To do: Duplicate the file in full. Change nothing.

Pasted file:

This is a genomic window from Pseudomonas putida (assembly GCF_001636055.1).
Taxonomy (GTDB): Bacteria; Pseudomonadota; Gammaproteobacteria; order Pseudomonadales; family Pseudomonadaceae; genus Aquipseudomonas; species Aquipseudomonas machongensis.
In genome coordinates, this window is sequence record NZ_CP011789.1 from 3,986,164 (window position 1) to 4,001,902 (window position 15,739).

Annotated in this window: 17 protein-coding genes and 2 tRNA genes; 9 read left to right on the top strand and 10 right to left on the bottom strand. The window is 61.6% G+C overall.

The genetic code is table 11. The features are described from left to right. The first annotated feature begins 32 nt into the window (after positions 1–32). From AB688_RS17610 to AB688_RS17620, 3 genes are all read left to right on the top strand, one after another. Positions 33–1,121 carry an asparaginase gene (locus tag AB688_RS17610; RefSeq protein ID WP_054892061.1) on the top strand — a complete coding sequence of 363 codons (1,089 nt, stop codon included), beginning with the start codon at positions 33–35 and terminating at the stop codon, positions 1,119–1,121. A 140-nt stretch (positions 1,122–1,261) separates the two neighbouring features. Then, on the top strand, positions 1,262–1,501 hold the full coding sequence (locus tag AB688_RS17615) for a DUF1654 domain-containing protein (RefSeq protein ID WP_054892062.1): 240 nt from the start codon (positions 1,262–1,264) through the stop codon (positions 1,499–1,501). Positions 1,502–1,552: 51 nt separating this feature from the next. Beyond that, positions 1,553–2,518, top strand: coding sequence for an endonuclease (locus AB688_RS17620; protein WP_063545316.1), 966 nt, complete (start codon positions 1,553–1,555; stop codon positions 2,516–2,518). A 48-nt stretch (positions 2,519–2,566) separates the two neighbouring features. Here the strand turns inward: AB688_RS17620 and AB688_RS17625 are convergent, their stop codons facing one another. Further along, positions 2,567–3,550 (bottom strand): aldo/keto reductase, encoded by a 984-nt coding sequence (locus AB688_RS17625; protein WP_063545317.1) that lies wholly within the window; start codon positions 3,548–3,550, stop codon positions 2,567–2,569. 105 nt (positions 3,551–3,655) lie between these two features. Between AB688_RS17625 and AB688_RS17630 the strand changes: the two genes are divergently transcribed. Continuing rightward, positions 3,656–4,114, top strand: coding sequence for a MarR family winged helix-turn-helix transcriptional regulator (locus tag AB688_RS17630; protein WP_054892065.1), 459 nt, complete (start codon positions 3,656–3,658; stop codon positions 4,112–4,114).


This is a genomic window from Pseudomonas putida (assembly GCF_001636055.1).
Taxonomy (GTDB): Bacteria; Pseudomonadota; Gammaproteobacteria; order Pseudomonadales; family Pseudomonadaceae; genus Aquipseudomonas; species Aquipseudomonas machongensis.
In genome coordinates, this window is sequence record NZ_CP011789.1 from 3,986,164 (window position 1) to 4,001,902 (window position 15,739).

Annotated in this window: 17 protein-coding genes and 2 tRNA genes; 9 read left to right on the top strand and 10 right to left on the bottom strand. The window is 61.6% G+C overall.

The genetic code is table 11. The features are described from left to right. The first annotated feature begins 32 nt into the window (after positions 1–32). From AB688_RS17610 to AB688_RS17620, 3 genes are all read left to right on the top strand, one after another. Positions 33–1,121 carry an asparaginase gene (locus tag AB688_RS17610; RefSeq protein ID WP_054892061.1) on the top strand — a complete coding sequence of 363 codons (1,089 nt, stop codon included), beginning with the start codon at positions 33–35 and terminating at the stop codon, positions 1,119–1,121. A 140-nt stretch (positions 1,122–1,261) separates the two neighbouring features. Then, on the top strand, positions 1,262–1,501 hold the full coding sequence (locus tag AB688_RS17615) for a DUF1654 domain-containing protein (RefSeq protein ID WP_054892062.1): 240 nt from the start codon (positions 1,262–1,264) through the stop codon (positions 1,499–1,501). Positions 1,502–1,552: 51 nt separating this feature from the next. Beyond that, positions 1,553–2,518, top strand: coding sequence for an endonuclease (locus AB688_RS17620; protein WP_063545316.1), 966 nt, complete (start codon positions 1,553–1,555; stop codon positions 2,516–2,518). A 48-nt stretch (positions 2,519–2,566) separates the two neighbouring features. Here the strand turns inward: AB688_RS17620 and AB688_RS17625 are convergent, their stop codons facing one another. Further along, positions 2,567–3,550 (bottom strand): aldo/keto reductase, encoded by a 984-nt coding sequence (locus AB688_RS17625; protein WP_063545317.1) that lies wholly within the window; start codon positions 3,548–3,550, stop codon positions 2,567–2,569. 105 nt (positions 3,551–3,655) lie between these two features. Between AB688_RS17625 and AB688_RS17630 the strand changes: the two genes are divergently transcribed. Continuing rightward, positions 3,656–4,114, top strand: coding sequence for a MarR family winged helix-turn-helix transcriptional regulator (locus tag AB688_RS17630; protein WP_054892065.1), 459 nt, complete (start codon positions 3,656–3,658; stop codon positions 4,112–4,114).